ANNAPOLIS – Lobbyists for the Eastern Shore’s biggest industry, the poultry producers, and the Eastern Shore delegation enjoyed a successful 90-day General Assembly session, not only because of what happened, but for what didn’t by the time it ended Monday.
While the Eastern Shore delegation won approval of its top priority – a regional economic development council – the poultry industry got a reprieve from fighting increasing state regulations.
This year was nothing like 1998 for the industry, when it unsuccessfully fought the Water Quality Improvement Act. The act was an effort to reduce nutrients into the Chesapeake Bay in response to the Pfiesteria piscicida crisis that caused massive fish kills in the bay in 1997.
The only major restriction proposed this year was a bill to study antibiotic content in chicken feed, and it was defeated.
“This was a fairly quiet session for the poultry industry,” said Bill Satterfield, Delmarva Poultry Industry spokesman.
The bill sponsored by physician and Delegate Dan K. Morhaim, D-Montgomery, was an effort to get to the root cause of increasing human resistance to antibiotic drugs.
The poultry industry and the Eastern Shore delegation contended the study would have provided incomplete data and would have unfairly exposed corporate secrets.
“The bill would have singled out animal agriculture and people would have jumped to conclusions,” Satterfield said.
The Eastern Shore delegation also succeeded in passing its most important priority – the creation of two regional economic development councils, which could help bring federal money to the shore.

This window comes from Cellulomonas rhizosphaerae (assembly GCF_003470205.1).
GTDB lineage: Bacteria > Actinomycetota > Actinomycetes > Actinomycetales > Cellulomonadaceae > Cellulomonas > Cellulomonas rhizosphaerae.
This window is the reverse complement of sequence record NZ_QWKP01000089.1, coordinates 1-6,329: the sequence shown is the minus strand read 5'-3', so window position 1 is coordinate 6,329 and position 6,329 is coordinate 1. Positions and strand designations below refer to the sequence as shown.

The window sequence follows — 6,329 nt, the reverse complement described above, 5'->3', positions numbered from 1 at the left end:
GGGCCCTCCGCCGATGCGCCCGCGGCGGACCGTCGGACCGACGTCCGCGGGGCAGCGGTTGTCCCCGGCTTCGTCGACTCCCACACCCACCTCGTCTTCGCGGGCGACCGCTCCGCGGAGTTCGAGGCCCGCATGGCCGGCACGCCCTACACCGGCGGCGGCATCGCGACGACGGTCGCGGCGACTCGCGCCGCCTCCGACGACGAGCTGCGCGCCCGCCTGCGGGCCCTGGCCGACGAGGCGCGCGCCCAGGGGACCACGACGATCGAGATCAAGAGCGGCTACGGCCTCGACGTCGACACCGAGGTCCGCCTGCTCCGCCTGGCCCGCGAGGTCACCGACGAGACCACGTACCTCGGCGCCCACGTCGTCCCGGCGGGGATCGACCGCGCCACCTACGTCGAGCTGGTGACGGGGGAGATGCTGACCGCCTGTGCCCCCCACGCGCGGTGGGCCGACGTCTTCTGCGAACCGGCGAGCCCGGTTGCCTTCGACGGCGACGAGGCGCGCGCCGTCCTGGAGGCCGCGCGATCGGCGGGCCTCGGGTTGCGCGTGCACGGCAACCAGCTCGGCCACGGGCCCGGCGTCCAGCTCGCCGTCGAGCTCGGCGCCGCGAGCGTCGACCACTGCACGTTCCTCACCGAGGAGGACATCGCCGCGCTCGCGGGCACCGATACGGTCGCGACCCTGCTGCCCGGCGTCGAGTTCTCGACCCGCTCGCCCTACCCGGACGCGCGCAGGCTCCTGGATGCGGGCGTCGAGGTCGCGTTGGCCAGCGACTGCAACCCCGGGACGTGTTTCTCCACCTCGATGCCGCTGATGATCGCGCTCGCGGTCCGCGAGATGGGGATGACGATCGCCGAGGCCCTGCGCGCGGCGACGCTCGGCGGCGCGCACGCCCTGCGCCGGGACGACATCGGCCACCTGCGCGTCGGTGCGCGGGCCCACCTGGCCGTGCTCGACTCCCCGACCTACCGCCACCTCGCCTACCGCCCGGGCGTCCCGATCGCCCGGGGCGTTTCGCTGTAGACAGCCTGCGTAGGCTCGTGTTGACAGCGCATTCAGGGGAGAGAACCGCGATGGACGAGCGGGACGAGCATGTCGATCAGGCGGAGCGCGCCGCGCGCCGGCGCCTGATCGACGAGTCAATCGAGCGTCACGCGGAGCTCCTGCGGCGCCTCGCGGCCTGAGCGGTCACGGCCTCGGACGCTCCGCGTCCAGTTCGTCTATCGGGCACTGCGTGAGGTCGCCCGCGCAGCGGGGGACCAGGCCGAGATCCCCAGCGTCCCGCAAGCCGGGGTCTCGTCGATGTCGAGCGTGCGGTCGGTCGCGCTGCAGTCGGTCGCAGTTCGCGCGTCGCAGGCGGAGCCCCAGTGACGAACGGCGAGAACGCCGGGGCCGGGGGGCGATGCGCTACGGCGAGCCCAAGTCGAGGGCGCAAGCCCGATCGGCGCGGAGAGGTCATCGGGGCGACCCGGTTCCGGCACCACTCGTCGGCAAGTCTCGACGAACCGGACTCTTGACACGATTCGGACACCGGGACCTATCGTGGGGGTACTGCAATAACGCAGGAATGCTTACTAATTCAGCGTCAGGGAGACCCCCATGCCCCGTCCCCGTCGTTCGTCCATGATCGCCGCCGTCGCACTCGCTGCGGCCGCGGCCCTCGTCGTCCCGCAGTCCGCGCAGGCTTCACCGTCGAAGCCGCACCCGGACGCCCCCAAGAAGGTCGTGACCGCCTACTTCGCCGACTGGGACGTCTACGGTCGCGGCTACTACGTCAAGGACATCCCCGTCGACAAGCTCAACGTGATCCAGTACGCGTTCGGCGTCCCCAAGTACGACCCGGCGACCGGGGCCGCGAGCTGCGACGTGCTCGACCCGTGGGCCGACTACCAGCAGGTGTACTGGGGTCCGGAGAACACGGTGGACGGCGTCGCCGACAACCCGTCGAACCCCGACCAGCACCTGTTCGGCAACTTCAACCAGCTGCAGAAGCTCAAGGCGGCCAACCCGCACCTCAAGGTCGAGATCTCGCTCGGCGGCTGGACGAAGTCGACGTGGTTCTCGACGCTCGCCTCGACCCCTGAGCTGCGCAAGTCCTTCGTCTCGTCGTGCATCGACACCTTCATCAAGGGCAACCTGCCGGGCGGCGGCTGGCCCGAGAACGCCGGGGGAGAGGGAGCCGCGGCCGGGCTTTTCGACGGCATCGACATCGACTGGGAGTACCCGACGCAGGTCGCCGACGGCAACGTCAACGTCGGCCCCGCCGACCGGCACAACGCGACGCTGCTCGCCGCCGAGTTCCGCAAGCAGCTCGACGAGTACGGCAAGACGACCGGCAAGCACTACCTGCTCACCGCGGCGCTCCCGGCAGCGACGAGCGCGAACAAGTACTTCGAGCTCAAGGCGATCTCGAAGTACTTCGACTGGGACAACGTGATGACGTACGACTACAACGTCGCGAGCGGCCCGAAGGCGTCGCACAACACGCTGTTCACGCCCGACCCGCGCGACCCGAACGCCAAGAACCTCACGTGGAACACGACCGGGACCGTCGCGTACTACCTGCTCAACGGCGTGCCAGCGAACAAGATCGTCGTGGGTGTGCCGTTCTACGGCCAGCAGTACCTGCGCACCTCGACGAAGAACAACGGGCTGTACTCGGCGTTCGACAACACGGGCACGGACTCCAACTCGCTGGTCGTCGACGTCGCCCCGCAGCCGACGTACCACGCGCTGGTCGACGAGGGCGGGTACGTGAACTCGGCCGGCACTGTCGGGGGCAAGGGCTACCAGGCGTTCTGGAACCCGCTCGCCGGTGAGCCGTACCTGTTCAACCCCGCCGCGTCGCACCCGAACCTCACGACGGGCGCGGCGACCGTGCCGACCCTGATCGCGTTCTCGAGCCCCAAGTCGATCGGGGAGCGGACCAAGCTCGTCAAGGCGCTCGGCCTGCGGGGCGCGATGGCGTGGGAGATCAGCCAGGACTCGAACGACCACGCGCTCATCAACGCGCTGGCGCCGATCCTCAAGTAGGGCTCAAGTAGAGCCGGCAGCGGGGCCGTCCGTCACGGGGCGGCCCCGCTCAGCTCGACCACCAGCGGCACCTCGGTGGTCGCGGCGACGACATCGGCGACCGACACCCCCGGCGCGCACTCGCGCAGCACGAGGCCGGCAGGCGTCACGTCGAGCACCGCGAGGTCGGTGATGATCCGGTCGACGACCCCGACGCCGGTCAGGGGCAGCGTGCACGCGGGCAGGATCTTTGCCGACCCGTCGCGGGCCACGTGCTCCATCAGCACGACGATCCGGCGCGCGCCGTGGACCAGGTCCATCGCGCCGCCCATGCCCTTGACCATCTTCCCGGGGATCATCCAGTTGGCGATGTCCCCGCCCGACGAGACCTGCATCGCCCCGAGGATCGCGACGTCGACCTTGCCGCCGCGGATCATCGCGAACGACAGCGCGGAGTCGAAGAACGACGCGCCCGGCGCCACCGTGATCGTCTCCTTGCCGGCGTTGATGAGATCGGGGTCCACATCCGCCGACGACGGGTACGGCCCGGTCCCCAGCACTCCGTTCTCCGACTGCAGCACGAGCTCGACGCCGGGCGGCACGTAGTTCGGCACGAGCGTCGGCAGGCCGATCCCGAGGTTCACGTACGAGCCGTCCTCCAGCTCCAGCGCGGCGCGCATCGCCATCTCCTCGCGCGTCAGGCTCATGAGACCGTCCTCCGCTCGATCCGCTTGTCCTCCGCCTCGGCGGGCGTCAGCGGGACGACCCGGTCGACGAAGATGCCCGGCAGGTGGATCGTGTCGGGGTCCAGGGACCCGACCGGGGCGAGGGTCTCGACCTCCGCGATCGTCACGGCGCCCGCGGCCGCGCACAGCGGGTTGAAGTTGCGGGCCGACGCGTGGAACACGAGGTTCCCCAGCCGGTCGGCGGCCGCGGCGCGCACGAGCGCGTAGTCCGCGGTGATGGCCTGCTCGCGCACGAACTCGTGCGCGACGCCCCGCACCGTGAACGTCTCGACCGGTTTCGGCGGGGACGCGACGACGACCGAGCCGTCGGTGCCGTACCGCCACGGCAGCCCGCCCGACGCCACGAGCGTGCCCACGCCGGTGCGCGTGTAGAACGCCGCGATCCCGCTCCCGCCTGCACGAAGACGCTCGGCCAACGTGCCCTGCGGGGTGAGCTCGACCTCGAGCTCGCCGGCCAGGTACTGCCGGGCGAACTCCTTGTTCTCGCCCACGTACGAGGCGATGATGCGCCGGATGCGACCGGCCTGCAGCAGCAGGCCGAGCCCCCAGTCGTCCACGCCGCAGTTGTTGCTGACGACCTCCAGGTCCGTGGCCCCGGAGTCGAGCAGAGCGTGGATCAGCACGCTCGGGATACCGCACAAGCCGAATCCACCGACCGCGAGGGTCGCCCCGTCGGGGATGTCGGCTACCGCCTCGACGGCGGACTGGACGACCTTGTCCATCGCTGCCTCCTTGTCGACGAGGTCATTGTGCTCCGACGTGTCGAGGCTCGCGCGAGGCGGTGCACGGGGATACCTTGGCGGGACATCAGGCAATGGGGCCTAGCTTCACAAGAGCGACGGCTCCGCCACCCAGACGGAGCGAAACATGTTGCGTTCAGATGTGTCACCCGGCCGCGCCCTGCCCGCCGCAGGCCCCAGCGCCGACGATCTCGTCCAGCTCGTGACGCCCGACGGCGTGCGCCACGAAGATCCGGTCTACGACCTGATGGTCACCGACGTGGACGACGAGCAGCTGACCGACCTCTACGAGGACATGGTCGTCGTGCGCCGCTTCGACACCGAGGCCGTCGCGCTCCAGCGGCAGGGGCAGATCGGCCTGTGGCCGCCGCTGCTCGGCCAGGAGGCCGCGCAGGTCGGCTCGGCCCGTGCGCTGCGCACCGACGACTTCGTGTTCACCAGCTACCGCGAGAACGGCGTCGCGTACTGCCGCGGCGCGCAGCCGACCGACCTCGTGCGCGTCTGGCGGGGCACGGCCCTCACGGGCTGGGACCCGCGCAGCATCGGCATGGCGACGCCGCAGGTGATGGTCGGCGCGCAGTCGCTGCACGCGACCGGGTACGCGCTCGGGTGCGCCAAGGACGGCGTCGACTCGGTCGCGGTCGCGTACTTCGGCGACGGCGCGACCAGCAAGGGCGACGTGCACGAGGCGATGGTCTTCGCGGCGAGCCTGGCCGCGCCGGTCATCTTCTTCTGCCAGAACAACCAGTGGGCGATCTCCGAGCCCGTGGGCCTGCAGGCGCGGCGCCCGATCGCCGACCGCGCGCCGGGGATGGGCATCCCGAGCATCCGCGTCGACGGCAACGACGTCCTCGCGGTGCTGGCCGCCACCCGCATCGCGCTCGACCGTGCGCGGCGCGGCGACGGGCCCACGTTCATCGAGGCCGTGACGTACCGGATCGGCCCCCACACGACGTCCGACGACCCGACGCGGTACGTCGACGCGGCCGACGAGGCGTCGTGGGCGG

“Last year, Maryland lost an estimated $2 million in Economic Development Administration money to Virginia because there were no qualified regional entities in place to receive federal grant monies,” said Sen. Richard Colburn, R-Dorchester.
The money could help raise the shore to the same economic level as the rest of the state. All nine shore counties, except Talbot, are well below the state’s average per capita income. That includes Cecil County, the home of the powerful chairman of the Senate Judicial Proceedings Committee, Walter Baker, who surprisingly opposed the bills.
Baker held up the bills in the Senate after they unanimously passed the House because he thought the councils were nothing more than a few artificial jobs created for an unnecessary bureaucracy.
“It’s a waste of taxpayer money,” he said. “The employees that (the counties) have now can do it. It’s got nothing to do with economic development . . . that’s propaganda.”
The delegation did not see Baker’s opposition coming.
“I was surprised when I found out about it,” said Norman Conway, D- Wicomico.
In the end, Baker amended the bill to take Cecil, Queen Anne’s and Kent counties out of the proposed Upper Shore Council, leaving the other six counties to form Mid-Shore and Lower Shore councils.
“My goal was the Eastern Shore,” Conway said. “I think as a region we still have to go as unit. . . . I wish we could have everybody there.”
However, most of the delegation is still upbeat about the new economic councils and the session in general.
“I think a tri-county council for us on the Lower Shore is excellent,” said Sen. J. Lowell Stoltzfus, R-Somerset. “The Eastern Shore fared very well.”